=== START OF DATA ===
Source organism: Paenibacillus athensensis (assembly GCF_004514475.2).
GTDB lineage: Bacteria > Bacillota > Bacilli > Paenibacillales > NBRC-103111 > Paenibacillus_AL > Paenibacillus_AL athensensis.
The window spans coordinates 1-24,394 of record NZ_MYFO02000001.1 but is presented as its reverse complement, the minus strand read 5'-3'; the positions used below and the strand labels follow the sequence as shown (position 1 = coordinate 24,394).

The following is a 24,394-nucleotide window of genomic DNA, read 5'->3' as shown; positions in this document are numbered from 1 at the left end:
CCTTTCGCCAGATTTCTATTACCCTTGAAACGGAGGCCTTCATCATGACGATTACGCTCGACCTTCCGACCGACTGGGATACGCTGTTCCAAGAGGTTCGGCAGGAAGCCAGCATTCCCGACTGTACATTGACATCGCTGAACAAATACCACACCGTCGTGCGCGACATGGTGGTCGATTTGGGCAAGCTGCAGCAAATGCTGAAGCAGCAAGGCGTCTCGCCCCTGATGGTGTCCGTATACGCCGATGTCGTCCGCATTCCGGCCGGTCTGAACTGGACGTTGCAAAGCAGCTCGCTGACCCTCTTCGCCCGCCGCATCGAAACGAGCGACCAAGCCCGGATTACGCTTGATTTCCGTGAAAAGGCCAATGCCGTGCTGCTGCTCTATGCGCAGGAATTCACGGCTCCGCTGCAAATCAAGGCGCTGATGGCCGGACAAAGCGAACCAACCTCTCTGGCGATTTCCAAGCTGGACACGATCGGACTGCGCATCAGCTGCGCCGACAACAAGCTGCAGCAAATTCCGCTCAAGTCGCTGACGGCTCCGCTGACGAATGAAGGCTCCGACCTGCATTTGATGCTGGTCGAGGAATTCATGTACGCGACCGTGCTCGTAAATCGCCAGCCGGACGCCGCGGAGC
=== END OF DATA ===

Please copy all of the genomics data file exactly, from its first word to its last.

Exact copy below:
Source organism: Paenibacillus athensensis (assembly GCF_004514475.2).
GTDB lineage: Bacteria > Bacillota > Bacilli > Paenibacillales > NBRC-103111 > Paenibacillus_AL > Paenibacillus_AL athensensis.
The window spans coordinates 1-24,394 of record NZ_MYFO02000001.1 but is presented as its reverse complement, the minus strand read 5'-3'; the positions used below and the strand labels follow the sequence as shown (position 1 = coordinate 24,394).

The following is a 24,394-nucleotide window of genomic DNA, read 5'->3' as shown; positions in this document are numbered from 1 at the left end:
CCTTTCGCCAGATTTCTATTACCCTTGAAACGGAGGCCTTCATCATGACGATTACGCTCGACCTTCCGACCGACTGGGATACGCTGTTCCAAGAGGTTCGGCAGGAAGCCAGCATTCCCGACTGTACATTGACATCGCTGAACAAATACCACACCGTCGTGCGCGACATGGTGGTCGATTTGGGCAAGCTGCAGCAAATGCTGAAGCAGCAAGGCGTCTCGCCCCTGATGGTGTCCGTATACGCCGATGTCGTCCGCATTCCGGCCGGTCTGAACTGGACGTTGCAAAGCAGCTCGCTGACCCTCTTCGCCCGCCGCATCGAAACGAGCGACCAAGCCCGGATTACGCTTGATTTCCGTGAAAAGGCCAATGCCGTGCTGCTGCTCTATGCGCAGGAATTCACGGCTCCGCTGCAAATCAAGGCGCTGATGGCCGGACAAAGCGAACCAACCTCTCTGGCGATTTCCAAGCTGGACACGATCGGACTGCGCATCAGCTGCGCCGACAACAAGCTGCAGCAAATTCCGCTCAAGTCGCTGACGGCTCCGCTGACGAATGAAGGCTCCGACCTGCATTTGATGCTGGTCGAGGAATTCATGTACGCGACCGTGCTCGTAAATCGCCAGCCGGACGCCGCGGAGC